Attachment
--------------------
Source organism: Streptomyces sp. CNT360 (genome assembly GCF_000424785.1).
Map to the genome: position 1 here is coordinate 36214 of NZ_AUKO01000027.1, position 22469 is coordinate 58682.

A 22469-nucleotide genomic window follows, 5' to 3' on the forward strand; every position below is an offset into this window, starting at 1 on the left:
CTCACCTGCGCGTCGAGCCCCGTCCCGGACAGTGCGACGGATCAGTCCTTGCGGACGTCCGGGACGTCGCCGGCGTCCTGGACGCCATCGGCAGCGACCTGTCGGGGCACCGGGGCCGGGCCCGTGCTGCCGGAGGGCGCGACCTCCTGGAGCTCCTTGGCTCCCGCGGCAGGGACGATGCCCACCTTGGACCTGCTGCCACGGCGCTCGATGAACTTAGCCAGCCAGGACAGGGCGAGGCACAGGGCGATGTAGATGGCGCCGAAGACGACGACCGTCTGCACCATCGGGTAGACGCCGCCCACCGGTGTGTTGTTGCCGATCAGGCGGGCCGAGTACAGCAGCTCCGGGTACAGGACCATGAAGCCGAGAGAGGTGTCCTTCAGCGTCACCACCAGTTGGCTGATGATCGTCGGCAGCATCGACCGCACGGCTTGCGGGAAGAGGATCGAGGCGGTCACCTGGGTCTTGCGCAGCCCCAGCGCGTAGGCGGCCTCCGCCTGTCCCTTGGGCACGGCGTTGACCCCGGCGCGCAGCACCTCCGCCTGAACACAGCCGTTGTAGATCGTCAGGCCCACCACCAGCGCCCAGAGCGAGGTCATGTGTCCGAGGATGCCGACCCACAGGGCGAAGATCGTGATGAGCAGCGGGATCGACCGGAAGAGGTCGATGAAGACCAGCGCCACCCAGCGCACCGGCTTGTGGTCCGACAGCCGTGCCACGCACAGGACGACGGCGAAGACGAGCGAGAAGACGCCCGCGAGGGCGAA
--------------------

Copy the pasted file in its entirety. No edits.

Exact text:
Source organism: Streptomyces sp. CNT360 (genome assembly GCF_000424785.1).
Map to the genome: position 1 here is coordinate 36214 of NZ_AUKO01000027.1, position 22469 is coordinate 58682.

A 22469-nucleotide genomic window follows, 5' to 3' on the forward strand; every position below is an offset into this window, starting at 1 on the left:
CTCACCTGCGCGTCGAGCCCCGTCCCGGACAGTGCGACGGATCAGTCCTTGCGGACGTCCGGGACGTCGCCGGCGTCCTGGACGCCATCGGCAGCGACCTGTCGGGGCACCGGGGCCGGGCCCGTGCTGCCGGAGGGCGCGACCTCCTGGAGCTCCTTGGCTCCCGCGGCAGGGACGATGCCCACCTTGGACCTGCTGCCACGGCGCTCGATGAACTTAGCCAGCCAGGACAGGGCGAGGCACAGGGCGATGTAGATGGCGCCGAAGACGACGACCGTCTGCACCATCGGGTAGACGCCGCCCACCGGTGTGTTGTTGCCGATCAGGCGGGCCGAGTACAGCAGCTCCGGGTACAGGACCATGAAGCCGAGAGAGGTGTCCTTCAGCGTCACCACCAGTTGGCTGATGATCGTCGGCAGCATCGACCGCACGGCTTGCGGGAAGAGGATCGAGGCGGTCACCTGGGTCTTGCGCAGCCCCAGCGCGTAGGCGGCCTCCGCCTGTCCCTTGGGCACGGCGTTGACCCCGGCGCGCAGCACCTCCGCCTGAACACAGCCGTTGTAGATCGTCAGGCCCACCACCAGCGCCCAGAGCGAGGTCATGTGTCCGAGGATGCCGACCCACAGGGCGAAGATCGTGATGAGCAGCGGGATCGACCGGAAGAGGTCGATGAAGACCAGCGCCACCCAGCGCACCGGCTTGTGGTCCGACAGCCGTGCCACGCACAGGACGACGGCGAAGACGAGCGAGAAGACGCCCGCGAGGGCGAA